The Legend of the Four Thieves Vinegar

A medieval herb garden.


There are many stories concerning Four Thieves Vinegar and its amazing ability to repel disease carrying insects.

One version of this story takes place in France during the early 1600’s. As the plague raged thru Europe, the town of Toulouse was beset with robbers. Four famous or should I say infamous robbers, plied their trade as perfumers by day, and looters and robbers by night.

As soon as night fell, these bold robbers, without a trace of fear, walked among the dead and dying, plundering homes and businesses as the dreaded plague claimed its victims.

Eventually, they were caught and in exchange for their lives, the judge struck a deal with them. Give up the secret of their continued health, and resistance to the plague, and he would give them a full pardon.

What was this famous secret? It was a vinegar based herb preparation. The Four Thieves as they were called, doused themselves from head to toe with this mixture before entering the homes to rob them. The herbs used in this formula contain strong antibacterial agents and essential oils that repel insects. When these herbs are added to apple cider vinegar they create a potent disinfectant and insect repellent.

Although, many Four Thieves products are sold on the internet, making your own Four Thieves Vinegar is much less expensive. Buying top quality dried herbs and infusing them in apple cider vinegar, will produce a quality product that will be 100% pure Four Thieves.

Woodcut Print of a Scene in a Medieval Apothecary Shop

Here is the recipe for the Four Thieves Vinegar:

1 quart of apple cider vinegar

2 tablespoons each, dried rosemary, sage, lavender, lemon eucalyptus, peppermint, catnip. One tablespoon fresh, chopped garlic. The herb CATNIP [Nepeta Cataria] contains DEET, but all natural DEET, and not synthetic. You may double the catnip in the recipe if you wish.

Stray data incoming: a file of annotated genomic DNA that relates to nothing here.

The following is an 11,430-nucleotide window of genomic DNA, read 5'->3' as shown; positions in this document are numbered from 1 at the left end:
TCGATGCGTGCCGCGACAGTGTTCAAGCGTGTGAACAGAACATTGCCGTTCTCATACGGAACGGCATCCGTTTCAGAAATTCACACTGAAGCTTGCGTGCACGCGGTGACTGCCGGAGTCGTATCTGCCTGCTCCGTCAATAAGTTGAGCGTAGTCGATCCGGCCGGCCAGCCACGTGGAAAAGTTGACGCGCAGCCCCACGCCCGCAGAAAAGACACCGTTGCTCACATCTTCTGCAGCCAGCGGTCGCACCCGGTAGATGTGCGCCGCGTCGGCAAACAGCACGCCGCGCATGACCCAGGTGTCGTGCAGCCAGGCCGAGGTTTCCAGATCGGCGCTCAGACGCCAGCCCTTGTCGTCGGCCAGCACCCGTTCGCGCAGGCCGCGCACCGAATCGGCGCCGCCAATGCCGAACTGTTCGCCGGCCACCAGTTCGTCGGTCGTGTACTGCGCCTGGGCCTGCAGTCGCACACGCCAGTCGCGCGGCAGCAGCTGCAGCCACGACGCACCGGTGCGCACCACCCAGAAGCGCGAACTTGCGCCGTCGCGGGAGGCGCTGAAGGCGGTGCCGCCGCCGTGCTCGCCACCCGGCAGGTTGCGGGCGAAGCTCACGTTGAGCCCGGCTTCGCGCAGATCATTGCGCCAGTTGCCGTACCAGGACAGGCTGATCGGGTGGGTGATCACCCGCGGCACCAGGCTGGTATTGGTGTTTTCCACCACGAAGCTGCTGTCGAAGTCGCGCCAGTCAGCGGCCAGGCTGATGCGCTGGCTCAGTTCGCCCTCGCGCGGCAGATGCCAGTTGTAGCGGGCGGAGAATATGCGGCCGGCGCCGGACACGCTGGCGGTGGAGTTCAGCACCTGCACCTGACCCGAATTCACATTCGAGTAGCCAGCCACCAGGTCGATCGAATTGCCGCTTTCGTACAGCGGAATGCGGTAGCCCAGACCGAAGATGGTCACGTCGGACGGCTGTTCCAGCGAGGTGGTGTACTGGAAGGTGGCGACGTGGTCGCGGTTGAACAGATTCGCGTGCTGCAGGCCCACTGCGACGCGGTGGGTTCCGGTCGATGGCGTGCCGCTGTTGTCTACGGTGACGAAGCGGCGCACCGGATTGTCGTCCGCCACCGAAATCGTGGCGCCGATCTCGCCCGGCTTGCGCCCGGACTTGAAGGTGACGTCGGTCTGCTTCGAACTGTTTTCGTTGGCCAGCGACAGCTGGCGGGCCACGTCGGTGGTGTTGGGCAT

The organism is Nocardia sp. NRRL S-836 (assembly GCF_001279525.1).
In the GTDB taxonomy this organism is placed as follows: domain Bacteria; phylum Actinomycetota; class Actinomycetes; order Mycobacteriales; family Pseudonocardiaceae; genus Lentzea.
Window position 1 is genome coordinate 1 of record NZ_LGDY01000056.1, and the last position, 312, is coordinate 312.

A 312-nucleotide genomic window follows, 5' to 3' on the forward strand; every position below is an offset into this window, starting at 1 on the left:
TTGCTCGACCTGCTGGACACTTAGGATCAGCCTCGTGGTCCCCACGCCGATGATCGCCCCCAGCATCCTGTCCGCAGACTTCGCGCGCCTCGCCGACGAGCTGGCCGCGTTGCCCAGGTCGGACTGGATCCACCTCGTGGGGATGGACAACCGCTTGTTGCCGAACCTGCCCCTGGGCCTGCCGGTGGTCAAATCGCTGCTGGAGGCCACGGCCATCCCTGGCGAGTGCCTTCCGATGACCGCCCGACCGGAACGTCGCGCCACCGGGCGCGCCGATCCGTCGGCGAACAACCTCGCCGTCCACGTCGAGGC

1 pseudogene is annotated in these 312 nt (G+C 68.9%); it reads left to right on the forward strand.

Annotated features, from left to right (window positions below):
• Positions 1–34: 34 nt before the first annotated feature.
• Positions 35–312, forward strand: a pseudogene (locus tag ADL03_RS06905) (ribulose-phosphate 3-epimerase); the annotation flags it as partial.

In a glass quart jar, add the herbs and the garlic, and slowly pour the vinegar over them. Cap the jar, and steep the Four Thieves mixture in a cool, dark area for 30 days. Strain out the used herbs and discard. Return the liquid mixture to the jar and cap it. Store in a cool area. Properly stored, the Four Thieves will last for years. Use it to repel fleas, ticks, flies, crawling insects. Dampen a washcloth with warm water and add a little Four Thieves to the cloth. Wipe down horses, dogs, to control flies and fleas. Also good for spraying socks and pants when outdoors or camping. Fill a spray bottle with 1/2 cup of the Four Thieves mixture, add 2 cups of water, shake well, and spray on your arms and legs to repel biting insects.

As our climate changes and parts of the world become warmer, it creates a longer breeding season for disease insects. Listed below are some insect borne diseases.

Mosquito borne diseases: Dengue fever, Malaria, West Nile Virus, Encephlitus, Yellow Fever, Rift Valley Fever, ZIKA…

Flea born diseases: Bubonic plague [ carried by the rat flea ], Rickettsia typhi [ murine typhus], Rickettsia fellis [ flea borne-spotted flea]. Bartonella hensebe -cat scratch fever. People get this infection from an infected cat. The cat contacts the disease from an infected flea.

Tick borne diseases: Lyme disease, Babesiosis, Ehrlichiosis, Relapsing fever, Colorado tick fever, Tick paralysis, Rocky Mountain spotted fever, Ana Plasmosis.

Tick-Borne Infection: Borrelia Miyamotoi, recently discovered in United States. For more information, click on this link to Sci Tech Daily. Update- 1/21/2013

Preliminary estimates released by the Centers for Disease Control indicate that the number of Americans diagnosed with Lyme disease each year is around 300,000. Each year, more than 30,000 cases of Lyme disease are reported to CDC, making it the most commonly reported tick-borne illness in the United States.

Check out the Etsy store for dried herb ingredients for making the 4 Thieves Vinegar. You will not find a better quality blend or price anywhere else on the internet. 4 Thieves Herbs are always in stock and available for immediate shipping.

Article written by Meadow Walker

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